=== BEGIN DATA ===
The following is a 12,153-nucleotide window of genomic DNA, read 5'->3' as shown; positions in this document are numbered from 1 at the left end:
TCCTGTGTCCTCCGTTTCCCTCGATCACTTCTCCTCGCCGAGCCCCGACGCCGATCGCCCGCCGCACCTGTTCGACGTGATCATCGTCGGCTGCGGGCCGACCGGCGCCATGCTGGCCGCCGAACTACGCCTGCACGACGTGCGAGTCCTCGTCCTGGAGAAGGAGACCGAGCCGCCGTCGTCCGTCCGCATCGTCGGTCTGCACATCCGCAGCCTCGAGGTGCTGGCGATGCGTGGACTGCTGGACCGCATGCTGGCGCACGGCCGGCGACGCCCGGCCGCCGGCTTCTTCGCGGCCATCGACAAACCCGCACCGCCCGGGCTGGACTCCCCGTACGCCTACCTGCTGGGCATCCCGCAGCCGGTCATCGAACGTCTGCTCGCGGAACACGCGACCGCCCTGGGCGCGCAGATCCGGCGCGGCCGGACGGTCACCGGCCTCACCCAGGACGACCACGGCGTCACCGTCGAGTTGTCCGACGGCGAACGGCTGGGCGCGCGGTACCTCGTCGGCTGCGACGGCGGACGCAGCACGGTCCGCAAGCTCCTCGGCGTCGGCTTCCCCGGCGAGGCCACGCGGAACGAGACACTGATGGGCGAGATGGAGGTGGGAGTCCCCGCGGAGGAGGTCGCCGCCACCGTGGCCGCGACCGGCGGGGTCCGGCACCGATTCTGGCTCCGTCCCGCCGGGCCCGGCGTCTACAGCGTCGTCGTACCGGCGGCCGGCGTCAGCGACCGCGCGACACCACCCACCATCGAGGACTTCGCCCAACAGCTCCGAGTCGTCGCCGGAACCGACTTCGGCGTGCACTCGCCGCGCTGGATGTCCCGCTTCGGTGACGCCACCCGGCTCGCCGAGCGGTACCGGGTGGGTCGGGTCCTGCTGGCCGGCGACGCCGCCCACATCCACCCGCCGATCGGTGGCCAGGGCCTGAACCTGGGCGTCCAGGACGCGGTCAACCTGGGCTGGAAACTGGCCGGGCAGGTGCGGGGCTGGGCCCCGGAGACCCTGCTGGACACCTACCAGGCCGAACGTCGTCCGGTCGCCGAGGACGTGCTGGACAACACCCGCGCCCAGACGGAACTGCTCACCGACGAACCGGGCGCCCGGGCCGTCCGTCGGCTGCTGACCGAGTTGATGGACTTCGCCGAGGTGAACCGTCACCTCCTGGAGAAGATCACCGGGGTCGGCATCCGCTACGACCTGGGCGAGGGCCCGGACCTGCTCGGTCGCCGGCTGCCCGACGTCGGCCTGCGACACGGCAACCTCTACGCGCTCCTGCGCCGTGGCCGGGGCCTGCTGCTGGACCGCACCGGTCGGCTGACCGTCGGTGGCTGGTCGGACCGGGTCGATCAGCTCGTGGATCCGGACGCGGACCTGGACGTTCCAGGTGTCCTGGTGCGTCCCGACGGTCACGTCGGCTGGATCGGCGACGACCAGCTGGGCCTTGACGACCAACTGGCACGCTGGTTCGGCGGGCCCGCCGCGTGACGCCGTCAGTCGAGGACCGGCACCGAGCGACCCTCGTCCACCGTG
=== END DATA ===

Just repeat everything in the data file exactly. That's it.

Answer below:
The following is a 12,153-nucleotide window of genomic DNA, read 5'->3' as shown; positions in this document are numbered from 1 at the left end:
TCCTGTGTCCTCCGTTTCCCTCGATCACTTCTCCTCGCCGAGCCCCGACGCCGATCGCCCGCCGCACCTGTTCGACGTGATCATCGTCGGCTGCGGGCCGACCGGCGCCATGCTGGCCGCCGAACTACGCCTGCACGACGTGCGAGTCCTCGTCCTGGAGAAGGAGACCGAGCCGCCGTCGTCCGTCCGCATCGTCGGTCTGCACATCCGCAGCCTCGAGGTGCTGGCGATGCGTGGACTGCTGGACCGCATGCTGGCGCACGGCCGGCGACGCCCGGCCGCCGGCTTCTTCGCGGCCATCGACAAACCCGCACCGCCCGGGCTGGACTCCCCGTACGCCTACCTGCTGGGCATCCCGCAGCCGGTCATCGAACGTCTGCTCGCGGAACACGCGACCGCCCTGGGCGCGCAGATCCGGCGCGGCCGGACGGTCACCGGCCTCACCCAGGACGACCACGGCGTCACCGTCGAGTTGTCCGACGGCGAACGGCTGGGCGCGCGGTACCTCGTCGGCTGCGACGGCGGACGCAGCACGGTCCGCAAGCTCCTCGGCGTCGGCTTCCCCGGCGAGGCCACGCGGAACGAGACACTGATGGGCGAGATGGAGGTGGGAGTCCCCGCGGAGGAGGTCGCCGCCACCGTGGCCGCGACCGGCGGGGTCCGGCACCGATTCTGGCTCCGTCCCGCCGGGCCCGGCGTCTACAGCGTCGTCGTACCGGCGGCCGGCGTCAGCGACCGCGCGACACCACCCACCATCGAGGACTTCGCCCAACAGCTCCGAGTCGTCGCCGGAACCGACTTCGGCGTGCACTCGCCGCGCTGGATGTCCCGCTTCGGTGACGCCACCCGGCTCGCCGAGCGGTACCGGGTGGGTCGGGTCCTGCTGGCCGGCGACGCCGCCCACATCCACCCGCCGATCGGTGGCCAGGGCCTGAACCTGGGCGTCCAGGACGCGGTCAACCTGGGCTGGAAACTGGCCGGGCAGGTGCGGGGCTGGGCCCCGGAGACCCTGCTGGACACCTACCAGGCCGAACGTCGTCCGGTCGCCGAGGACGTGCTGGACAACACCCGCGCCCAGACGGAACTGCTCACCGACGAACCGGGCGCCCGGGCCGTCCGTCGGCTGCTGACCGAGTTGATGGACTTCGCCGAGGTGAACCGTCACCTCCTGGAGAAGATCACCGGGGTCGGCATCCGCTACGACCTGGGCGAGGGCCCGGACCTGCTCGGTCGCCGGCTGCCCGACGTCGGCCTGCGACACGGCAACCTCTACGCGCTCCTGCGCCGTGGCCGGGGCCTGCTGCTGGACCGCACCGGTCGGCTGACCGTCGGTGGCTGGTCGGACCGGGTCGATCAGCTCGTGGATCCGGACGCGGACCTGGACGTTCCAGGTGTCCTGGTGCGTCCCGACGGTCACGTCGGCTGGATCGGCGACGACCAGCTGGGCCTTGACGACCAACTGGCACGCTGGTTCGGCGGGCCCGCCGCGTGACGCCGTCAGTCGAGGACCGGCACCGAGCGACCCTCGTCCACCGTG